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Prevalence of Advanced cSCC & Metastatic Biologic Factors

Insights From: Robert L. Ferris, MD, PhD, UPMC Hillman Cancer Center; Anna C. Pavlick, DO, NYU Langone Hospitals; Todd E. Schlesinger, MD, FAAD, FASMS, Dermatology & Laser Center of Charleston
Published: Wednesday, Feb 06, 2019



Transcript: 

Todd E. Schlesinger, MD, FAAD, FASMS:  In my practice I see advanced cases of cSCC on a regular basis. Being a community-based dermatologic surgeon, Mohs surgeon and medical dermatologist, these cases are seen in our clinic on a monthly basis, or…even on a weekly basis. They may present in multiple. Ways. They may present as advanced cases of the head and neck. For example, scalp, around the nose, on the ears, or even on the fingers and toes or other places. So, being that we do Mohs surgery in our practice, these cases present to us regularly and they’re something we have to watch for.

The metastatic rate of cutaneous squamous cell carcinoma varies. Approximately 7% to 30% of advanced cases can metastasize. And, of course, this depends on the tumor type, differentiation of the tumor, the location of the tumor, whether that tumor is recurrent or primary, and whether the tumor has been treated before. These all can affect the metastatic rate.

One of the most important factors that affects metastasis is location. So, tumors that are on a certain area such as the lips or the ears have a higher rate of metastases, possibly because they’re in closer proximity to lymphatic or hematologic channels. However, the tumor differentiation is also important. So poorly differentiated tumors, tumors that have multiple differentiation present within one tumor, larger tumors, tumors that are recurrent in the same location all can present with a higher risk metastases.

The other thing that’s important for metastases to be aware of is the immunologic status of the patient. Squamous cell carcinoma is an immunogenic tumor with a high-muted, with a high-mutagenic rate, squamous cell carcinoma has a high tumor mutational burden and, therefore, if the patient’s immunocompromised, that increases the risk for metastases.

Transcript Edited for Clarity 
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Transcript: 

Todd E. Schlesinger, MD, FAAD, FASMS:  In my practice I see advanced cases of cSCC on a regular basis. Being a community-based dermatologic surgeon, Mohs surgeon and medical dermatologist, these cases are seen in our clinic on a monthly basis, or…even on a weekly basis. They may present in multiple. Ways. They may present as advanced cases of the head and neck. For example, scalp, around the nose, on the ears, or even on the fingers and toes or other places. So, being that we do Mohs surgery in our practice, these cases present to us regularly and they’re something we have to watch for.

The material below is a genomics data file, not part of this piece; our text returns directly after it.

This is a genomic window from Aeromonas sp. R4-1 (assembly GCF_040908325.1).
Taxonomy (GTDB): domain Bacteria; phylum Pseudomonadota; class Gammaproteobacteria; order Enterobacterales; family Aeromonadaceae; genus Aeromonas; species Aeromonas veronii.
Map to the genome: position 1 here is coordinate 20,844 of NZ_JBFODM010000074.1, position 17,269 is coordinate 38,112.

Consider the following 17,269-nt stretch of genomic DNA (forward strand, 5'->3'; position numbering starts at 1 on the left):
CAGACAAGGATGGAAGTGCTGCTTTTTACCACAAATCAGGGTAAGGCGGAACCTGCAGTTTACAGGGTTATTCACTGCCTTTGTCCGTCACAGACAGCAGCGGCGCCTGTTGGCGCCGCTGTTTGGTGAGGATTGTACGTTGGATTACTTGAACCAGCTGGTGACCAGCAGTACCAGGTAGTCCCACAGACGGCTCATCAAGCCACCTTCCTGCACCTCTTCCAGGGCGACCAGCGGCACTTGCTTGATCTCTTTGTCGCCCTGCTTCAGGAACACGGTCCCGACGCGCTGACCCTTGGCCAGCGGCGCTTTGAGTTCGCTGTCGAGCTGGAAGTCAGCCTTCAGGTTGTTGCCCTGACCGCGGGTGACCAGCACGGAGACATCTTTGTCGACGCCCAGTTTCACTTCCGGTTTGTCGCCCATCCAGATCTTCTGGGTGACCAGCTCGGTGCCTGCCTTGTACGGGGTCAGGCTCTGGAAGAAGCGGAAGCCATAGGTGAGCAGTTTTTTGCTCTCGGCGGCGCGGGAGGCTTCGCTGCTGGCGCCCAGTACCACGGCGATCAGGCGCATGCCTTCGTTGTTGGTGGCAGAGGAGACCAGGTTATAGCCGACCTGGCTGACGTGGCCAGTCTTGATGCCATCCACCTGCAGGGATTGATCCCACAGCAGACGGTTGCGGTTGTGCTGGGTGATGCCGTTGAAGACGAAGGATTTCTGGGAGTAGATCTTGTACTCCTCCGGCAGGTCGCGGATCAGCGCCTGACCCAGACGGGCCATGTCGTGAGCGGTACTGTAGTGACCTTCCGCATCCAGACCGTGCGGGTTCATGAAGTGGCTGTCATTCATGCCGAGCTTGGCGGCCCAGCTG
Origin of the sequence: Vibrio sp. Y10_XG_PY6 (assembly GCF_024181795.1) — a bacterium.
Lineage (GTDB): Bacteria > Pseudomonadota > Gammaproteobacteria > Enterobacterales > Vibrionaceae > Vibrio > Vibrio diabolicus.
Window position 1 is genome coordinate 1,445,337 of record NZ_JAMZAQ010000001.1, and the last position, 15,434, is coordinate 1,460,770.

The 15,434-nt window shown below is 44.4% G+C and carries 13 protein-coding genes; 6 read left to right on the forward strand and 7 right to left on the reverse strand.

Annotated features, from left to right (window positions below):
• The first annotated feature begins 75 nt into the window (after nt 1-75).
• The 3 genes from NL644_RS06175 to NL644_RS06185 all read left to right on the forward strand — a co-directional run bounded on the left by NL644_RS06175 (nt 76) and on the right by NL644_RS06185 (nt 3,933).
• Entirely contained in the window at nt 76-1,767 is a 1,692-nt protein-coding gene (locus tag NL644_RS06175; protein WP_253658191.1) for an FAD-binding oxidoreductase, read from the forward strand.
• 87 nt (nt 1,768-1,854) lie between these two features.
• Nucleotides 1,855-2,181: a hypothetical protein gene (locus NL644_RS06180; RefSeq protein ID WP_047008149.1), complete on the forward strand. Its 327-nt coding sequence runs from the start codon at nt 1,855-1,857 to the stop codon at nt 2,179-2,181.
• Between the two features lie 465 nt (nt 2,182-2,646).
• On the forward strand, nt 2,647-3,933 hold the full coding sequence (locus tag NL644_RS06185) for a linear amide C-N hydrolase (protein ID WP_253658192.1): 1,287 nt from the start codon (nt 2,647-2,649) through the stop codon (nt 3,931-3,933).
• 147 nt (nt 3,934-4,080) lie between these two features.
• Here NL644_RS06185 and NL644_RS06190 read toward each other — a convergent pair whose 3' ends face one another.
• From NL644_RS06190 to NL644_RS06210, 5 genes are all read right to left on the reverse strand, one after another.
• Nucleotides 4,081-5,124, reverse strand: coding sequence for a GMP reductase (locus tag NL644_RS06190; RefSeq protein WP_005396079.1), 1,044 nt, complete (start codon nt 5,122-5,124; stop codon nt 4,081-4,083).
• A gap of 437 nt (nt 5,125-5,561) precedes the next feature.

The metastatic rate of cutaneous squamous cell carcinoma varies. Approximately 7% to 30% of advanced cases can metastasize. And, of course, this depends on the tumor type, differentiation of the tumor, the location of the tumor, whether that tumor is recurrent or primary, and whether the tumor has been treated before. These all can affect the metastatic rate.

One of the most important factors that affects metastasis is location. So, tumors that are on a certain area such as the lips or the ears have a higher rate of metastases, possibly because they’re in closer proximity to lymphatic or hematologic channels. However, the tumor differentiation is also important. So poorly differentiated tumors, tumors that have multiple differentiation present within one tumor, larger tumors, tumors that are recurrent in the same location all can present with a higher risk metastases.

The other thing that’s important for metastases to be aware of is the immunologic status of the patient. Squamous cell carcinoma is an immunogenic tumor with a high-muted, with a high-mutagenic rate, squamous cell carcinoma has a high tumor mutational burden and, therefore, if the patient’s immunocompromised, that increases the risk for metastases.

Transcript Edited for Clarity 
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